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K-State Film Study: I Spy A Freakishly Athletic Linebacker

Through four games, Arthur Brown leads K-State in tackles, and it's not even close. Brown has 12 more tackles than David Garrett. He also has 4.5 TFL and 2.0 sacks on the season. There has been no shortage of praise directed at the Miami transfer for what he has brought to K-State's defense this season.

But coming into last weekend, the question of how Brown and the K-State defense would fare against a truly elite quarterback and offense remained open. Robert Griffin III possesses world-class speed, and through his first three games was better against actual FBS defenses than I am in the parking lot with no defenders other than the beer. For most of the day, K-State stayed in its usual scheme. But late in the game, with Baylor down a point and desperate to preserve its undefeated record, K-State committed a pair of eyes specifically to Griffin.


Baylor has first and 10 from its own 27 yard line. The Bears line up in a typical formation for them, 10 personnel with twin wide receivers. K-State lines up with only two down linemen, with Adam Davis and Jordan Voelker in two-point stances at the end positions. The defensive backfield is in soft coverage, with nobody less than five yards from the line of scrimmage. Arthur Brown is five yards off the line of scrimmage, directly in front of Griffin, who is six yards deep in the shotgun with Terrence Ganaway to his left.


Griffin takes the snap and fakes a handoff to Ganaway. Why, I'm not sure, because with less than four minutes left in the game and Baylor down a point, nobody was expecting run on first and 10. The fake doesn't matter, anyway, because K-State's defense is playing so soft that the receivers don't have an opportunity to run by them. Notice Brown, still in the middle of the field and focused on Griffin.


Griffin has pulled the ball back and is in passing position, looking to his right. Brown begins to drift to his left, following Griffin's eyes. Baylor's line is holding, in the sense that K-State isn't getting any pressure on Griffin...yet.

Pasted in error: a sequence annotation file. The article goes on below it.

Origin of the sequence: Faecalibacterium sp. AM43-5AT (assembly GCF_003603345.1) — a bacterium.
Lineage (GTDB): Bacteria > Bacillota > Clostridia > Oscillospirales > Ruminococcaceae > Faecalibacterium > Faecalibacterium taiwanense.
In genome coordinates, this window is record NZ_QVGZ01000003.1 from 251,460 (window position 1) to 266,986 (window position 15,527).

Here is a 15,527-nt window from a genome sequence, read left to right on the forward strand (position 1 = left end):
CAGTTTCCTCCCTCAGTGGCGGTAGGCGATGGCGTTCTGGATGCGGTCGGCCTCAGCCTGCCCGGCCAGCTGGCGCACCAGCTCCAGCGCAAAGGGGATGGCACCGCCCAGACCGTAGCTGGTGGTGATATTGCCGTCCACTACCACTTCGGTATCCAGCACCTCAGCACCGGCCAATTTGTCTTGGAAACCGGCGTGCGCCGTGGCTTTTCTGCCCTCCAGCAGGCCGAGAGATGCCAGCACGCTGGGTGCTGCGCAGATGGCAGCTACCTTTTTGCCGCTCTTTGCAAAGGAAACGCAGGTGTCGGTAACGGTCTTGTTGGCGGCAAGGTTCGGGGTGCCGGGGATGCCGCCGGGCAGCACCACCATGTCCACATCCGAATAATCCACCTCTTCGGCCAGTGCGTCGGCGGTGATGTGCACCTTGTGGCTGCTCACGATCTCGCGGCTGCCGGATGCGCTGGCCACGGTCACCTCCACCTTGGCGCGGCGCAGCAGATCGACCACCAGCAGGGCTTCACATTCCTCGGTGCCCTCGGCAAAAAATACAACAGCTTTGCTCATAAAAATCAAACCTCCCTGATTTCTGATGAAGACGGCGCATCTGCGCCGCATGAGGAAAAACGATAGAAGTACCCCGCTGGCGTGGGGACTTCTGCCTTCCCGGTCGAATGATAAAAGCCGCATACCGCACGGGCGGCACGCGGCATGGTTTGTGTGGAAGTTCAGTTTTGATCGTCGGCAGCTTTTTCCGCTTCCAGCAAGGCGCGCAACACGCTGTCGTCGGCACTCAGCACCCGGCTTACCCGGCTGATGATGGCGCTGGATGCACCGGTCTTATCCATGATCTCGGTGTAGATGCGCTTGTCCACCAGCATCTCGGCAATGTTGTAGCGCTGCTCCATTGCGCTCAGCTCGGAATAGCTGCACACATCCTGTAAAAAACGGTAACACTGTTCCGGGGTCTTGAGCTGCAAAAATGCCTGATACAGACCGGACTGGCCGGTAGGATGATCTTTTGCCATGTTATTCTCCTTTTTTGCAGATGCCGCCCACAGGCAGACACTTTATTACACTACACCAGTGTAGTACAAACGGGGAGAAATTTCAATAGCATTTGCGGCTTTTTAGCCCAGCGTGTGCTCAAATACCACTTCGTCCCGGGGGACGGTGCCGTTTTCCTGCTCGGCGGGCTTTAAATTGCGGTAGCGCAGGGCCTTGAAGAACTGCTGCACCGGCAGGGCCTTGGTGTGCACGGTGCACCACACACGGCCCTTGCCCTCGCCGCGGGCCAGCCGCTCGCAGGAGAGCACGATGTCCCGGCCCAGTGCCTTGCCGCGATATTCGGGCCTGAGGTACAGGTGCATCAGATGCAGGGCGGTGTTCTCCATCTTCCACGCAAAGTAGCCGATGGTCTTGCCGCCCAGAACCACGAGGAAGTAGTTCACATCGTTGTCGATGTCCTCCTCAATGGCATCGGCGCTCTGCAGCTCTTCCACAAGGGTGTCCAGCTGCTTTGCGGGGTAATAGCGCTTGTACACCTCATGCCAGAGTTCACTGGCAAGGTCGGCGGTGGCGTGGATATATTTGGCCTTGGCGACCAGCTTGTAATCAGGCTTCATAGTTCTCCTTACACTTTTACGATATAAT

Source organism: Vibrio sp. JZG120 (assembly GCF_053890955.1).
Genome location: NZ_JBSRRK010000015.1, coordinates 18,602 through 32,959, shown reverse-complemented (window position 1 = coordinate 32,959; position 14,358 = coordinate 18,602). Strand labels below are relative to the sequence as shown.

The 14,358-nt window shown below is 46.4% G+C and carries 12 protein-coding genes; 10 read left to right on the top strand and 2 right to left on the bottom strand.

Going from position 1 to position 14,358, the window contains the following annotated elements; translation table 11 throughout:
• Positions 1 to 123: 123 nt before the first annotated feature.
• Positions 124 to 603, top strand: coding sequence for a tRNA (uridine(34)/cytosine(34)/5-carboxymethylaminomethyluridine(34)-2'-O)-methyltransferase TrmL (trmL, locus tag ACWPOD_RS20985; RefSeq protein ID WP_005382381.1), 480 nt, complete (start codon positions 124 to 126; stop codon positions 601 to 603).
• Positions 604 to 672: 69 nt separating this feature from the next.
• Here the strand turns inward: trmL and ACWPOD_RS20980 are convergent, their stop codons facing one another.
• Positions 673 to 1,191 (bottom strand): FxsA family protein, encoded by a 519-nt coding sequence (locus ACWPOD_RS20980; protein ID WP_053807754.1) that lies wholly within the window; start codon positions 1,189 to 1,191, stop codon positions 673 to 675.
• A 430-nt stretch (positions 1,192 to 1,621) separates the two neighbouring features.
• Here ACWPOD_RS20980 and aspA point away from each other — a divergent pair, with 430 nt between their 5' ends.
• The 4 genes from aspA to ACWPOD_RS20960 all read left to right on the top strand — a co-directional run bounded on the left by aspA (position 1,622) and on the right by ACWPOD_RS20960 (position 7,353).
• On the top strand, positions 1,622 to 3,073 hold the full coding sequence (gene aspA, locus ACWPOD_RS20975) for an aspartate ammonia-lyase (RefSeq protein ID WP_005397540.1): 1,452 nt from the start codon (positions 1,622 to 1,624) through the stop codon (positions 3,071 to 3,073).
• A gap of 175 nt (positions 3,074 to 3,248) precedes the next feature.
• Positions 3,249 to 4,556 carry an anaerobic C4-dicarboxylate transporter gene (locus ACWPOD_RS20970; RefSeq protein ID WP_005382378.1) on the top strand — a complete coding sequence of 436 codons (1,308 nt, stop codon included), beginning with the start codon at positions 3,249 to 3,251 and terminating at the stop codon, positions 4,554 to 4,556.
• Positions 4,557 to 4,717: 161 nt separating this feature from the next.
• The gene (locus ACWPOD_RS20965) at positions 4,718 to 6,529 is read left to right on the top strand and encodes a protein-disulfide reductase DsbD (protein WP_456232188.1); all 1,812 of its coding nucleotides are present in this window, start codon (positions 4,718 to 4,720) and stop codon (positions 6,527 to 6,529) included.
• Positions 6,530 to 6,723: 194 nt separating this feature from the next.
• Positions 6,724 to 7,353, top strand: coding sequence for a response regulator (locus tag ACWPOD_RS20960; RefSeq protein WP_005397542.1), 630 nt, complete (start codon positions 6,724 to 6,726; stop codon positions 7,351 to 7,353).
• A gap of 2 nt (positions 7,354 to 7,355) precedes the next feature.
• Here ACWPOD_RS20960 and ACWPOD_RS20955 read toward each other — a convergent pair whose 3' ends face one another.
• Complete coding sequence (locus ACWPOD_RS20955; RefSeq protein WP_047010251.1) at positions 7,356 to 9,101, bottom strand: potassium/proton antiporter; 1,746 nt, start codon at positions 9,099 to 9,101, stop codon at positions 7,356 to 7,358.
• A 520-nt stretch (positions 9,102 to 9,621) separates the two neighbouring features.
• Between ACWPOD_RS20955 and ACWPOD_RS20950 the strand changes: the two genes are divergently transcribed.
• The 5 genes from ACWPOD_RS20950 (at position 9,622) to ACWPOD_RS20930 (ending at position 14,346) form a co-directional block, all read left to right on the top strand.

After a few seconds, Griffin can't find anyone open. About this time, Ray Kibble beats his blocker and nearly sacks the Heisman candidate. Griffin escapes and begins to roll to his left. Brown has moved a few steps to his left, but is still about five yards deep. Meanwhile, Griffin's progress has moved him toward the line of scrimmage.


After escaping Kibble, Griffin moves away from the line of scrimmage and breaks outside the pocket to his right, but is still holding the ball as though expecting to throw it. Davis gets off his block and gives chase, but he's even with Griffin and only three yards upfield. He's not fast enough to catch him. Brown is crossing the line of scrimmage and is seven yards from Griffin and moving directly upfield. That's not a good sign, because Griffin is breaking outside. But...


Brown recognizes that Griffin is going to scramble and turns toward the sideline. Griffin senses that the play is broken and finally tucks the ball away. At this point, though, he's given Brown too much of a head start. Against a lot of linebackers, Griffin has the luxury of time because he can outrun them.


But he can't outrun Brown, who catches him just outside the numbers and four yards behind the line of scrimmage, to the thunderous delight of the Bill Snyder Family Stadium crowd.

I still stand by my comment from the other day that Robert Griffin III would beat Arthur Brown in a straight-line sprint. But there's more to football than straight-line speed. A lot of it has to do with understanding angles and then taking them. Brown is fast, but he knows he's not as fast as the RGIII Missile. So he has to make the right play. Unlike last year, however, we have linebackers who can make this play.

Missouri's James Franklin is no Robert Griffin III, but he's shown he's no slouch, either. K-State's defense, including Brown and his fellow linebackers, need to be very well prepared for tomorrow's showdown in order to get a win.